I headed back to Acres Down to see if I could sketch the pair of Woodlark I had seen in the same area of the heath on several occasions. I headed out there early so that I could also try and see the Honey Buzzard which Dad and Martin had seen on Monday. I was first in the car park at around 6:30am and before looking for the Woodlark I wandered down the forest track to see if I could hear the Wood Warbler which had been reported near the first clearing, there was no sign.
One of the first birds I saw out on the open heath was a male Woodlark singing from a small isolated group of trees. Watching singing birds just afer sunrise when there is no one else around is a real privilege, especially when the songster is as enchanting as the Woodlark. It wasn’t a full out song, more like quiet snatches of sub song but he did stay on the top of the tree for a good few minutes adjusting his position ever so often. The scientific name ‘lullula’ refers to their beautiful descending yodelling fluty song. I think the song was fairly subdued as this male already had a partner nearby.
I set the scope up and started sketching. The white supercilium met at the nape and the crest was raised into a vaguely triangular shape. The ear coverts were slightly gingery, the tail was short and the black and white primary coverts and alula pattern was evident.
Eventually he flew down to the ground and then I noticed that the female was already down there. She had a bill full of insects and the male began to forage with her. Both birds took their insects to what I imagine was the nest site but it was obscured by heather from my angle. Woodlark nests are often closer to the song post tree than the height of the tree. The nest is a deep cup on the ground and usually faces north-east or a similar angle to avoid direct sun.
I had seen what was probably the same male in a family party of five Woodlark in this area just eight days previously and so this was probably a second brood. After the first brood has fledged the female gets on with laying and incubating the second clutch leaving the male to keep an eye on the already fledged young, who were probably close by. Only the female incubates and this second nest will be a new build and probably close to the first.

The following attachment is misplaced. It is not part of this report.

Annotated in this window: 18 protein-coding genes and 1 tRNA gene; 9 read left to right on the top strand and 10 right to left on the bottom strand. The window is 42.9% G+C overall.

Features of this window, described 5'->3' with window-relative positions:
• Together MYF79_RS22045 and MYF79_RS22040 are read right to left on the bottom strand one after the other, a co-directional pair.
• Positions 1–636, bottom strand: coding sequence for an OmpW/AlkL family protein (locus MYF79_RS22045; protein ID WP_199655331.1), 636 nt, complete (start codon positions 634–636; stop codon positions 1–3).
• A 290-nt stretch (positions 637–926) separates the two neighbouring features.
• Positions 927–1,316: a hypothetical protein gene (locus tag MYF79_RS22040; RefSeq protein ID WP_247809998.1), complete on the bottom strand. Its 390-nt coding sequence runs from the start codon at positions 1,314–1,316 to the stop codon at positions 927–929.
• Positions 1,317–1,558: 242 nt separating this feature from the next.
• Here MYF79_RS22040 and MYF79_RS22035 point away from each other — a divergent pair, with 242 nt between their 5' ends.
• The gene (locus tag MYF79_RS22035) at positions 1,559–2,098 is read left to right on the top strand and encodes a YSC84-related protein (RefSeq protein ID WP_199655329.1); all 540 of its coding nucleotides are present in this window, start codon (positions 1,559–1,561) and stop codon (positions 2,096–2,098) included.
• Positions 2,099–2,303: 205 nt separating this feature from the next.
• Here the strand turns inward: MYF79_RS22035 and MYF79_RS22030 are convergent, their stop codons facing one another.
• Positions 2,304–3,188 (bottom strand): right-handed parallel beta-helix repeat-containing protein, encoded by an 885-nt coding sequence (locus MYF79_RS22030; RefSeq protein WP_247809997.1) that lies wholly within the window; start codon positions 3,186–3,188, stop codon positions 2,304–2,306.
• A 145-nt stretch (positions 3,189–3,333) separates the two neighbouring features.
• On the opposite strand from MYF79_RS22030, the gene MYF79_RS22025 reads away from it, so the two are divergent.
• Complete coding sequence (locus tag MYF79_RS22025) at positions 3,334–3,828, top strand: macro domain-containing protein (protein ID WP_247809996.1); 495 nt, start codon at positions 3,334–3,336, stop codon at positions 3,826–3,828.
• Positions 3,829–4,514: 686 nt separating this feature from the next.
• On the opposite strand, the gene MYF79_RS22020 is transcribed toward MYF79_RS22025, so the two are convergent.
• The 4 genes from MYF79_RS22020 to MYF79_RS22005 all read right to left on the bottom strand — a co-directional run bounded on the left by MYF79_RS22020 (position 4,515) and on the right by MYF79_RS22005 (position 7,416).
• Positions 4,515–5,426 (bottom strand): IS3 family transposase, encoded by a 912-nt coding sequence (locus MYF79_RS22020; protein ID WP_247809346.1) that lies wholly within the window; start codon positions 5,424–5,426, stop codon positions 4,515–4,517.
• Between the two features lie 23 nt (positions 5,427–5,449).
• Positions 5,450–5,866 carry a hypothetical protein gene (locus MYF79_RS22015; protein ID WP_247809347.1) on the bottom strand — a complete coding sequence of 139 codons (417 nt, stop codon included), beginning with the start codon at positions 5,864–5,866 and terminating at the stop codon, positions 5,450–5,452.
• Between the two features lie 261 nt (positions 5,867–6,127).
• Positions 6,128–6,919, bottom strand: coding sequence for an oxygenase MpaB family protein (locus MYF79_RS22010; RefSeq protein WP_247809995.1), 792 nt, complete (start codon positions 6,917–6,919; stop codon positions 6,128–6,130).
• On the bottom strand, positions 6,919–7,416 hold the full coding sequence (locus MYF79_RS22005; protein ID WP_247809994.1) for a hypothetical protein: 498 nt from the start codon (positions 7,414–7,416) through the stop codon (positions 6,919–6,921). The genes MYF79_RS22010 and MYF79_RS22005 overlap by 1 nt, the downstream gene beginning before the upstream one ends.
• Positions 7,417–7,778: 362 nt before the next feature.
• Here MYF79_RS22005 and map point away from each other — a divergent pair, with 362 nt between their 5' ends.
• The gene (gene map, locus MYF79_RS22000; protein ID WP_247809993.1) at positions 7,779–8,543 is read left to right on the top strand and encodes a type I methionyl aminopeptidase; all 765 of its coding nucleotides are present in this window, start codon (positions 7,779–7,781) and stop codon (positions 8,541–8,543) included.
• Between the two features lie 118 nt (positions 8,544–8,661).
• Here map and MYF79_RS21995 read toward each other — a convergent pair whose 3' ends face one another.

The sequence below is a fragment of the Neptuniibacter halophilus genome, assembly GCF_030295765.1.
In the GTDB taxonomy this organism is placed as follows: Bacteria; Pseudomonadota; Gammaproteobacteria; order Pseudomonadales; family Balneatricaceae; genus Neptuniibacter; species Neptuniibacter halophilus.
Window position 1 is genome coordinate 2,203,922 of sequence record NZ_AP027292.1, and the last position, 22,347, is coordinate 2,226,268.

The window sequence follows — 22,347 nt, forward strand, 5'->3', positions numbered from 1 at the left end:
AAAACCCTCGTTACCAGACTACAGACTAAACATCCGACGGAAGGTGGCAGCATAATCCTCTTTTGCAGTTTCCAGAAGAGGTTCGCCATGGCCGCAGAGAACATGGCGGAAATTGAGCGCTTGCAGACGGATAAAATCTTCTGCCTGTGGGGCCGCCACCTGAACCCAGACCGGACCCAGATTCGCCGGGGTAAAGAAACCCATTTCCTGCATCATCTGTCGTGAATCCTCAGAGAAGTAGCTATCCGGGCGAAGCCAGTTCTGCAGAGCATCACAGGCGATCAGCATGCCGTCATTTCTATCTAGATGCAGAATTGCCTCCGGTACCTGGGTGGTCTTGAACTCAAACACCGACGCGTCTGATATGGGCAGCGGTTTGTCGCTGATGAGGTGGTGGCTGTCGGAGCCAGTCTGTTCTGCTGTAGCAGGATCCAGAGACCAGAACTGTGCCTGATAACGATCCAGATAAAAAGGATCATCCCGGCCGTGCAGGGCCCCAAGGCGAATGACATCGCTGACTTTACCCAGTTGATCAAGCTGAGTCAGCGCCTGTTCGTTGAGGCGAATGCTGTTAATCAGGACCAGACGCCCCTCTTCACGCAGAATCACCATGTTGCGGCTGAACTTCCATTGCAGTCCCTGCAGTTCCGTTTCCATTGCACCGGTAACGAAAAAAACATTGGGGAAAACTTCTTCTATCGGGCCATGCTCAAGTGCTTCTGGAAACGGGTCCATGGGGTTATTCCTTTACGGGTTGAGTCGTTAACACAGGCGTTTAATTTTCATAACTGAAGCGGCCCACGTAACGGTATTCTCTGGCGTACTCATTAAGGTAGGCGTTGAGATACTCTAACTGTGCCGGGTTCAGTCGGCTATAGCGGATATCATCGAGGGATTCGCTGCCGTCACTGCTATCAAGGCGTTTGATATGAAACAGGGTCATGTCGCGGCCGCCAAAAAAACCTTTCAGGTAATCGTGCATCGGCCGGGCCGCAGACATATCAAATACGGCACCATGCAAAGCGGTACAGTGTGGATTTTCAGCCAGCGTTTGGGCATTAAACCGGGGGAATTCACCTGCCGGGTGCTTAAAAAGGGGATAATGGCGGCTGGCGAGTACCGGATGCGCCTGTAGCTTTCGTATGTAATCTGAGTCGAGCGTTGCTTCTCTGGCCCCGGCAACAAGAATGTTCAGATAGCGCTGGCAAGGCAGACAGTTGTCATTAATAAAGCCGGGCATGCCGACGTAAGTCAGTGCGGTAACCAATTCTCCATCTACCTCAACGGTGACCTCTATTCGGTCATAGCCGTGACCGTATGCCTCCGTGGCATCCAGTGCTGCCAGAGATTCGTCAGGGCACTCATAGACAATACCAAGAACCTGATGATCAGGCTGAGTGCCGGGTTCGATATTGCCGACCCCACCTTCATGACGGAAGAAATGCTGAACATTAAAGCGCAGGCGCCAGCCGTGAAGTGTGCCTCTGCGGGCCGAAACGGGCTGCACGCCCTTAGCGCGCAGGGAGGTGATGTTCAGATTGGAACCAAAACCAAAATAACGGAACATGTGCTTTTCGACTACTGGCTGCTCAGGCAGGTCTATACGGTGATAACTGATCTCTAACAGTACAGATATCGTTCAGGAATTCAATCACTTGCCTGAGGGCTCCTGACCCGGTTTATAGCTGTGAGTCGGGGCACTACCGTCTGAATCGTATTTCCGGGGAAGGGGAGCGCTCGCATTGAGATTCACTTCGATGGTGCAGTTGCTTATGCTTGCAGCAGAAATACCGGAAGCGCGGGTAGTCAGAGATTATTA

Woodlark are almost unique in that the five discreet populations in the UK all have slightly different habitat requirements, however, they all need trees as lookouts and song posts and areas of bare ground and short vegetation for foraging. In the New Forest this is provided by heathland and the bare ground and short vegetation is maintained by the grazing ponies. Controlled fires also allow habitat regeneration.
Although grazing is essential, trampling must be a problem for Woodlarks as there were ponies nearby and I know that lots of dog owners at Acres Down allow their dogs to run off lead away from the tracks. Having said that, predation is actually the commonest cause of failure of Woodlark nests with Foxes and Crows the leading culprits.
The mild weather in the south and south west means that Woodlark don’t disperse far for the winter although little is known about these precise movements. Adults often return to the same areas to breed but young birds disperse further afield.
After a relaxing hour with the Woodlarks I walked up to the raptor viewpoint, my target was Honey Buzzard. I was the only person there which was surprising given the perfect conditions. Being the only observer makes it harder to cover such a huge area although I managed to see most things but not a Honey Buzzard! There were two Red Kites, two Goshawks, lots of Buzzards, two Ravens and a Hobby but I still left disappointed, slightly sunburnt but very happy with my earlier Woodlark encounter.